Appeal from the United States Court of Federal Claims in case no. 88-CV-508, Senior Judge Eric G. Bruggink.
The opinion of the court was delivered by: Mayer, Circuit Judge.
Before DYK, MAYER, and MOORE, Circuit Judges.
The Navajo Nation appeals a judgment of the United States Court of Federal Claims denying its claim seeking damages for an alleged Fifth Amendment taking of its right to develop land granted to it by the United States in 1934. See Navajo Nation v. United States, No. 88-CV-508 (Fed. Cl. July 13, 2009). Because we conclude that the claim is barred by the six-year statute of limitations set out in 28 U.S.C. § 2501, we vacate the judgment of the Court of Federal Claims and remand with instructions to dismiss for lack of jurisdiction.
The present dispute follows in the wake of a long-running controversy between the Hopi Tribe and the Navajo Nation over vast swaths of land in northeastern Arizona. For decades, the two tribes sought to establish their respective rights to land within two reservations, the 1882 Reservation, which consists of approximately 2.5 million acres, and the 1934 Reservation, which consists of approximately 8.2 million acres. The 1882 Reservation is surrounded by the 1934 Reservation.
On December 16, 1882, President Chester A. Arthur established the 1882 Reservation for the benefit of the Hopi "and such other Indians as the Secretary of the Interior may see fit to settle thereon." Exec. Order of Dec. 16, 1882, reprinted in Healing v. Jones, 210 F. Supp. 125, 129 n.1 (D. Ariz. 1962), aff'd, 373 U.S. 758 (1963). In 1934, Congress delineated the exterior boundaries of a Navajo Reservation and permanently withdrew all unre-served and non-appropriated public lands within those boundaries "for the benefit of the Navajo and such other Indians as may already be located thereon." Act of June 14, 1934, 48 Stat. 960, 961 (the "1934 Act"). At the time of the 1934 Act, members of the Hopi Tribe were living on portions of the 1934 Reservation.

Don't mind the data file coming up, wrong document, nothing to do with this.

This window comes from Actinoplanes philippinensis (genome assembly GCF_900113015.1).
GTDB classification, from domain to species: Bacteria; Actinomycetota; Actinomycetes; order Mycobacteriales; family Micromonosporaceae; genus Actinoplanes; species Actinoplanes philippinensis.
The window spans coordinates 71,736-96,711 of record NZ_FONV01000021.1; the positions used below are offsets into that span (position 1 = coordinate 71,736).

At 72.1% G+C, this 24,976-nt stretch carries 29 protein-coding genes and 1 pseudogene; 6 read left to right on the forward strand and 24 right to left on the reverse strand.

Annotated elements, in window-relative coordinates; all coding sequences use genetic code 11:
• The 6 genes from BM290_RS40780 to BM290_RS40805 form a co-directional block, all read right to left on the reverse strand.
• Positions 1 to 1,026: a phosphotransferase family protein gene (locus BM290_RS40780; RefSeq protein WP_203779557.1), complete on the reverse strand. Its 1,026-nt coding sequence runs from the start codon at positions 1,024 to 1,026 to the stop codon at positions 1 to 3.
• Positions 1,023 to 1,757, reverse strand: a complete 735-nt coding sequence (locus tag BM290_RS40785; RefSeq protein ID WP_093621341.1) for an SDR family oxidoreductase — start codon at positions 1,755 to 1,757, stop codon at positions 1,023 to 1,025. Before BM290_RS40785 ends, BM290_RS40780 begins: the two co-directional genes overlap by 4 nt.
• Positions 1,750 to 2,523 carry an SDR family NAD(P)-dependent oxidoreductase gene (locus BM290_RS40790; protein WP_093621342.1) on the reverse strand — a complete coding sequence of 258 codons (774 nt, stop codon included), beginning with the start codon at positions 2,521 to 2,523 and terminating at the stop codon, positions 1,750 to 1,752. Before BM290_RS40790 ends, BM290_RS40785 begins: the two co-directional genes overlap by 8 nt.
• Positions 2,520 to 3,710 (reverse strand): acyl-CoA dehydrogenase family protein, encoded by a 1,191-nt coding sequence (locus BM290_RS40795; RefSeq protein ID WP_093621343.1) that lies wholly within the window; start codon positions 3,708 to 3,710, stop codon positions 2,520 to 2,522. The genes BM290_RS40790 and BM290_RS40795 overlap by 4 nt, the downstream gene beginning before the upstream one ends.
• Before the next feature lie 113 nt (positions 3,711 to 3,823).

In 1962, a district court concluded that approximately 650,000 acres of the 1882 Reservation belonged exclusively to the Hopi Tribe, and that the Hopi Tribe and the Navajo Nation had joint and undivided interests in the remaining land. See Healing, 210 F. Supp. at 191-92. While the Healing litigation was pending, members of the Hopi Tribe asked the Department of the Interior ("DOI") to take action to protect their rights within the 1934 Reservation. In response, DOI Commissioner of Indian Affairs Robert Bennett concluded that "the Government can no longer continue to administer the [portion of the 1934 Reservation located directly to the west of the 1882 Reservation] as though it were owned solely by the Navajo Tribe." He determined that "[n]o action shall be taken by an official of the [DOI] that does not take full cognizance of the undetermined rights and interests of the Hopi Indians" in the affected area. He therefore imposed a "mutual consent" requirement, which mandated that the Hopi and the Navajo obtain the consent of the other tribe before undertaking development projects in the region. The region affected by Bennett's mutual consent requirement became known as the "Bennett Freeze" area. See Masayesva v. Zah, 816 F. Supp. 1387,1415 (D. Ariz. 1992) (explaining that "[t]he Bennett Freeze was intended to protect the interests of the Hopi Tribe pending any negotiated, congressional, or court resolution of Hopi and Navajo property interests in the 1934 Reservation").